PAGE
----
The New York Times is interested in fecal transplants. This is the euphemistic term for taking feces, poop, crap, sh*t, bowel contents from one person and putting it into another person. There are various procedures for doing this, from drying it and putting it into capsules to making it liquid and introducing it by enema, nasogastric tube or colonoscopy. It is a remarkably effective treatment for a wide range of illnesses which appear to be related to an unhealthy gut biome (bacterial community).
The New York Times has published several articles about it in the last few years including a recent one in which they introduce the politics of fecal transplant (also “fecal microbiota transplantation” or FMT). Several companies have been working on ways to monetize human excrement for medical use. At the same time, doctors have been using do it yourself concoctions, and a non-profit in Cambridge Massachusetts has been packaging a fully screened selected-donor poop product which is commercially available now.
Why on earth would you do this?
So what is FMT good for? I would point you to a blog I wrote a few years ago and a lovely page of evidence from OpenBiome, the nonprofit poop processing organization near Boston. It is clear that Clostridium difficile (C. diff) diarrhea, which is a scourge of hospitals due to the widespread use of antibiotics, can be successfully treated with FMT. In fact, the cures are nearly universal, quick and gratifying. Nevertheless, doctors use expensive oral antibiotics with far lower efficacy, often for months before considering fecal transplant because it has not yet become standard of care. People often die of C. diff without being offered FMT. There are also studies showing that metabolic syndrome, the altered physiology that accompanies obesity, improves significantly. This is likely to be associated with weight loss. Imagine something harmless that might replace obesity surgery or ineffective diets or the many complications of weight problems. Also, inflammatory bowel disease, such as Crohn’s disease or ulcerative colitis, usually treated with surgery and toxic medication which is often ineffective, has responded remarkably well to FMT. Even graft vs host disease, a devastating multi-system disease that affects some patients after successful bone marrow transplant, responds to this.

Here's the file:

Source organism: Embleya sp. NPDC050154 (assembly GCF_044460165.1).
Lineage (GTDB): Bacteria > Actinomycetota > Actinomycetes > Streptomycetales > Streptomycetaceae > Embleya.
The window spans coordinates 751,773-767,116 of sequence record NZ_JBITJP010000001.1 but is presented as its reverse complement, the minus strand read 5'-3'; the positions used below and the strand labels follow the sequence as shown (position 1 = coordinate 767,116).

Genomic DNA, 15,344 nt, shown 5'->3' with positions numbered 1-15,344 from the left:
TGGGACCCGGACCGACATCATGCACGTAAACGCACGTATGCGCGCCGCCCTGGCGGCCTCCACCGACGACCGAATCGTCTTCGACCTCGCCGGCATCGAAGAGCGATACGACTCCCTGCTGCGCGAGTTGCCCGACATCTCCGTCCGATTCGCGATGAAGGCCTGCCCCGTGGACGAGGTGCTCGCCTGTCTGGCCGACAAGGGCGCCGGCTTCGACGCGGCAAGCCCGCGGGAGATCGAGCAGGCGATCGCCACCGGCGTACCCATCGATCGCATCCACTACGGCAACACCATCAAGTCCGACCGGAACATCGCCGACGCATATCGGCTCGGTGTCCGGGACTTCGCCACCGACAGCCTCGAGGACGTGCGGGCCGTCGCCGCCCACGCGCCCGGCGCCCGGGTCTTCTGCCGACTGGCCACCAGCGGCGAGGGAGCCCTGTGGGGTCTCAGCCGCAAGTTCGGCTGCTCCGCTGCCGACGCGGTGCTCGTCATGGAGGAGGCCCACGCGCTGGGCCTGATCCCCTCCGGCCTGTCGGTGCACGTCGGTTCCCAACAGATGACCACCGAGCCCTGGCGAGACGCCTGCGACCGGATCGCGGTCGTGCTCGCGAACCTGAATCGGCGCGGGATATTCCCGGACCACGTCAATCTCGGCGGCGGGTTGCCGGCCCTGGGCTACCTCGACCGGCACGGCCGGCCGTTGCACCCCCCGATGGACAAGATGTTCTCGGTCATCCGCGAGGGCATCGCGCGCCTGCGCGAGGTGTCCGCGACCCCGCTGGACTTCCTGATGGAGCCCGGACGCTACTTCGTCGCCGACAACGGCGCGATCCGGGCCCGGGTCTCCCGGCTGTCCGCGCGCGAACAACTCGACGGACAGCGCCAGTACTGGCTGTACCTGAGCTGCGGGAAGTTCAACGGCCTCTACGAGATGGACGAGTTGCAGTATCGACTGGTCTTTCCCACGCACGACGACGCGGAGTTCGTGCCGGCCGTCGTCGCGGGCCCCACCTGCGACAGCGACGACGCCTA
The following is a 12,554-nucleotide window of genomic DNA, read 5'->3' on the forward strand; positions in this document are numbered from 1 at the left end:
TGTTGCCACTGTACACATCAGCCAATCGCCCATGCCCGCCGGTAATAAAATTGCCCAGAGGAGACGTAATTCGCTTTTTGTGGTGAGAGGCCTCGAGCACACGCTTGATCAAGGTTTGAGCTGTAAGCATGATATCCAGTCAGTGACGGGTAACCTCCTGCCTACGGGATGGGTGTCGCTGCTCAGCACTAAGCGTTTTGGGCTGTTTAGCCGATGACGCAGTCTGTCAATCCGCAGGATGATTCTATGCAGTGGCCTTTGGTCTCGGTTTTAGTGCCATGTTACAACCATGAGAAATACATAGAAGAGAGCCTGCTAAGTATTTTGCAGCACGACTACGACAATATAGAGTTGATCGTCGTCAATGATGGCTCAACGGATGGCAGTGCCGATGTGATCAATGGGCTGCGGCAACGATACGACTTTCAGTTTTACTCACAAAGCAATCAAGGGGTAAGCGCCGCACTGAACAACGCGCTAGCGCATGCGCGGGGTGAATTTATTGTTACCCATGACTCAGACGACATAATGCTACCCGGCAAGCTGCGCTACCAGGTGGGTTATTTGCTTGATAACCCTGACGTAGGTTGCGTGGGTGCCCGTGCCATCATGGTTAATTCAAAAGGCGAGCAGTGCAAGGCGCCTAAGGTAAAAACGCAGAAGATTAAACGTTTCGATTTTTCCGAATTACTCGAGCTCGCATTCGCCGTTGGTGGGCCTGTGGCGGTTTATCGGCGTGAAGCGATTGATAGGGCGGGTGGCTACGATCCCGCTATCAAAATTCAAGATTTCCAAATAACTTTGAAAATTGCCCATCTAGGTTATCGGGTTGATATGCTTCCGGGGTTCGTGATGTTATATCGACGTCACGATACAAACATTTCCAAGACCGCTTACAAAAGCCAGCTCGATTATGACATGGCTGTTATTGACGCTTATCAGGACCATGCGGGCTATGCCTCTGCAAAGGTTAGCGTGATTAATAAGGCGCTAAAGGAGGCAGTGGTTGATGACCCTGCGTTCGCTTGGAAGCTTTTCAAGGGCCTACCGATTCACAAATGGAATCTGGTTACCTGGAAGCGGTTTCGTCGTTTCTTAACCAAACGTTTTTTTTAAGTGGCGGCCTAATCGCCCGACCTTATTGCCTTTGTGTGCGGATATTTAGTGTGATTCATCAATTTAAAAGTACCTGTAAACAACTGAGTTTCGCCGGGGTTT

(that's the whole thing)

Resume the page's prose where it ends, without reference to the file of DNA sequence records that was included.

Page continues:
A healthy poo consists of an unknown number and variety of cooperatively interacting bacterial, viral and fungal species. With changes in sanitation, diet, widespread use of antibiotics and Caesarian birth in countries like ours, the spectrum of organisms in our bowels has changed, and in some cases appears to have too few of the bacteria that can make us healthy and resilient. There is even good evidence that the multicellular critters that we call parasites contribute to robust health.
It is possible to successfully transplant a new biome using stool from a healthy donor instilled either as an enema or through a deeply placed nasogastric tube. I see the procedure most often done by gastroenterologists via a colonoscopy. I don’t know how much they charge for the whole routine, but a colonoscopy on its own is several thousand dollars. The stool is usually screened for pathogens with standard tests, and the donor is checked for the usual diseases that we look for when a person donates blood to a blood bank such as HIV, syphilis and hepatitis variants. A healthy spouse is a good candidate, as would be a child or sibling.
Home fecal transplants have become popular and make physicians very uncomfortable, since it is unlikely that a do-it-yourselfer will screen the feces donor before using his or her stool. I wonder, though, if it isn’t quite a bit safer than we think, since the vast majority of people will have nothing that we screen for. Of course, I can think of several scenarios which might be disastrous, such as pressuring cousin Joe who doesn’t want to admit to IV drug abuse or sexual promiscuity into donating a sample to his childless and partnerless relative.
Also, I have wondered why we insist on using colonoscopy to introduce stool into the colon when a simple enema is effective in many trials. We don’t have evidence to show that we need to put a patient at the risk or expense of a colonoscopy to get this procedure done. I suspect this is because of compensation for a procedure such as this, which is messy and not entirely simple, is next to non-existent unless the doctor can bill for a colonoscopy.